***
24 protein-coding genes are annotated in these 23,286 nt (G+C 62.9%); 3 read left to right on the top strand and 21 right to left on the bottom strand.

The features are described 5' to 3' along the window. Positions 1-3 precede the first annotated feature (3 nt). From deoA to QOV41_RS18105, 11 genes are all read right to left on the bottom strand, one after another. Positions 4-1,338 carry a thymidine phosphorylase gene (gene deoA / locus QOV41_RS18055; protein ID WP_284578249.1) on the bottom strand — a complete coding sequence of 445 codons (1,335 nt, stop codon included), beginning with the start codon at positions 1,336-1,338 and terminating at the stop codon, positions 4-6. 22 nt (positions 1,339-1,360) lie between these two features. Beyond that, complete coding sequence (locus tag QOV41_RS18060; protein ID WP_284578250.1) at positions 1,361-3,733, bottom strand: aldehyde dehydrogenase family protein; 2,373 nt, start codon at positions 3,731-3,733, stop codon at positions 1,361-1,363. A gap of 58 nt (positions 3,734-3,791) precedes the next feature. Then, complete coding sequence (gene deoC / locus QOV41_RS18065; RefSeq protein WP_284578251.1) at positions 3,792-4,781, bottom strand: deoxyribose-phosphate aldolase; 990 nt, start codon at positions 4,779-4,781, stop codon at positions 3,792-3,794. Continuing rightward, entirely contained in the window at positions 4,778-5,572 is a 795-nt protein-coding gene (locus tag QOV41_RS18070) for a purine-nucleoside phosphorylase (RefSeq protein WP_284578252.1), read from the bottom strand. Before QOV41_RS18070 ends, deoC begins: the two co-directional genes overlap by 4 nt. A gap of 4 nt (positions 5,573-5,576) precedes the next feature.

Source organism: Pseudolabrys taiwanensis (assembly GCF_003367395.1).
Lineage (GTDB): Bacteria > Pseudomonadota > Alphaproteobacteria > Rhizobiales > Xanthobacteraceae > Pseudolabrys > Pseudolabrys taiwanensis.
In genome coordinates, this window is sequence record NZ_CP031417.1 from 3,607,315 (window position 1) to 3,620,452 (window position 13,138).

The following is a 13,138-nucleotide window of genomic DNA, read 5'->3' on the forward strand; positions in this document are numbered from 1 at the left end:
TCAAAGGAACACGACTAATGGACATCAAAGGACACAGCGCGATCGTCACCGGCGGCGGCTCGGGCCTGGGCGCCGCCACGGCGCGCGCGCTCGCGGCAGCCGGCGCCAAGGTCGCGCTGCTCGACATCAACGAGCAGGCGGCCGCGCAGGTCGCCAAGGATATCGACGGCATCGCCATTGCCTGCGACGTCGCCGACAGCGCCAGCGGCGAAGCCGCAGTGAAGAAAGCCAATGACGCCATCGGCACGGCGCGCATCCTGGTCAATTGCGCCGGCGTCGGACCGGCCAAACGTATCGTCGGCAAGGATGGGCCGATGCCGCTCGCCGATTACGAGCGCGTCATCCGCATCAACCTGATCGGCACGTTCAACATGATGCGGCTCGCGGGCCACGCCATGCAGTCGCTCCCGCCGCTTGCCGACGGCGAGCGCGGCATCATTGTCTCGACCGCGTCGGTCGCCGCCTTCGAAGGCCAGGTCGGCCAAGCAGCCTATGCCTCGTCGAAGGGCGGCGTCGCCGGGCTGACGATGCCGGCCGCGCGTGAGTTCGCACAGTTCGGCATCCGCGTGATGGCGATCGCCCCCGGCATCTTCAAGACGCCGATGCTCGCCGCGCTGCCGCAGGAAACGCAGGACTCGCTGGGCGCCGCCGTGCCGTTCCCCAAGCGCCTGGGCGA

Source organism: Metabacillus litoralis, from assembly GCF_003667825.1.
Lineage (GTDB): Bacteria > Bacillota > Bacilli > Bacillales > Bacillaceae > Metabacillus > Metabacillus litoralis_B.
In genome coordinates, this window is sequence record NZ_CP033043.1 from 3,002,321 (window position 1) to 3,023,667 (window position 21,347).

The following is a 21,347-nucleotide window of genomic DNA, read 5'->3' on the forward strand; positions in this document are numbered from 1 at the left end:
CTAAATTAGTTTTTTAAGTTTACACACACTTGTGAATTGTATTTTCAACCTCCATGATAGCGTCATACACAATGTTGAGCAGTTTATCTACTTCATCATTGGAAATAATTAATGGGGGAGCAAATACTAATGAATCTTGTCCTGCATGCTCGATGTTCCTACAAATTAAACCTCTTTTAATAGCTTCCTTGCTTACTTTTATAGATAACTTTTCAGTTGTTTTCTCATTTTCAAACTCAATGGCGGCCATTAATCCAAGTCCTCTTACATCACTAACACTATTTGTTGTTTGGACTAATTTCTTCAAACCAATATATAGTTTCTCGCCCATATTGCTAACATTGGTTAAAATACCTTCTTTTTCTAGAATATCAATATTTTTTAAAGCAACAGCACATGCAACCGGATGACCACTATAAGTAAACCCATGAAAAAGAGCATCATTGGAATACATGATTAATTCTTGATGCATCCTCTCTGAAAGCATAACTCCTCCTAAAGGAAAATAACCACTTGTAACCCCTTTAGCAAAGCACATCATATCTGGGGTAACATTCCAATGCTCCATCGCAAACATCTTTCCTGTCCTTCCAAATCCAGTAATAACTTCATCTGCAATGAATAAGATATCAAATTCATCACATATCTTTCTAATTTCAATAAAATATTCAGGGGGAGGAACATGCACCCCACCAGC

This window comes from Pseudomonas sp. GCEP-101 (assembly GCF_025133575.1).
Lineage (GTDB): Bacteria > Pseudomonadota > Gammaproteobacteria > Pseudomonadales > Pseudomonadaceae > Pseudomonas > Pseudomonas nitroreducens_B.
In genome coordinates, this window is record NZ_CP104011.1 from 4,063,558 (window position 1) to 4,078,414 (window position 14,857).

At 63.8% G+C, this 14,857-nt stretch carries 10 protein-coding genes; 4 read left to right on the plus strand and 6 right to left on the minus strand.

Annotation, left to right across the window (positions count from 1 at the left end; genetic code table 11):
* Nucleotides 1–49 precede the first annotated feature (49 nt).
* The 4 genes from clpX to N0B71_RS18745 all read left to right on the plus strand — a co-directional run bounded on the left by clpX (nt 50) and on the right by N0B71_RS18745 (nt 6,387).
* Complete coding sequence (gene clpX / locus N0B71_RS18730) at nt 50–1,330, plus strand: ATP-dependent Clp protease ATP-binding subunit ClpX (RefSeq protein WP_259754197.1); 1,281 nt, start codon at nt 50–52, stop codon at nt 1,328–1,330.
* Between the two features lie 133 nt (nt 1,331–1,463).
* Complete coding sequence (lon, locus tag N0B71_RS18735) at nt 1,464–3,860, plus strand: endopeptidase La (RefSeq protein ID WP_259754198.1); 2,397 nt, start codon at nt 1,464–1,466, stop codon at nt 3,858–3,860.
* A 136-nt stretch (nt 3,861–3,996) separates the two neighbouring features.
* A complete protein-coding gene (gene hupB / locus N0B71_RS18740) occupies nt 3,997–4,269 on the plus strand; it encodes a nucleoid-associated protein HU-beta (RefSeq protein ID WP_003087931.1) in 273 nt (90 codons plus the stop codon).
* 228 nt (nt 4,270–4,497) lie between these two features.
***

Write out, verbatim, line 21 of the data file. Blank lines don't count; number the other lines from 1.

* Between the two features lie 133 nt (nt 1,331–1,463).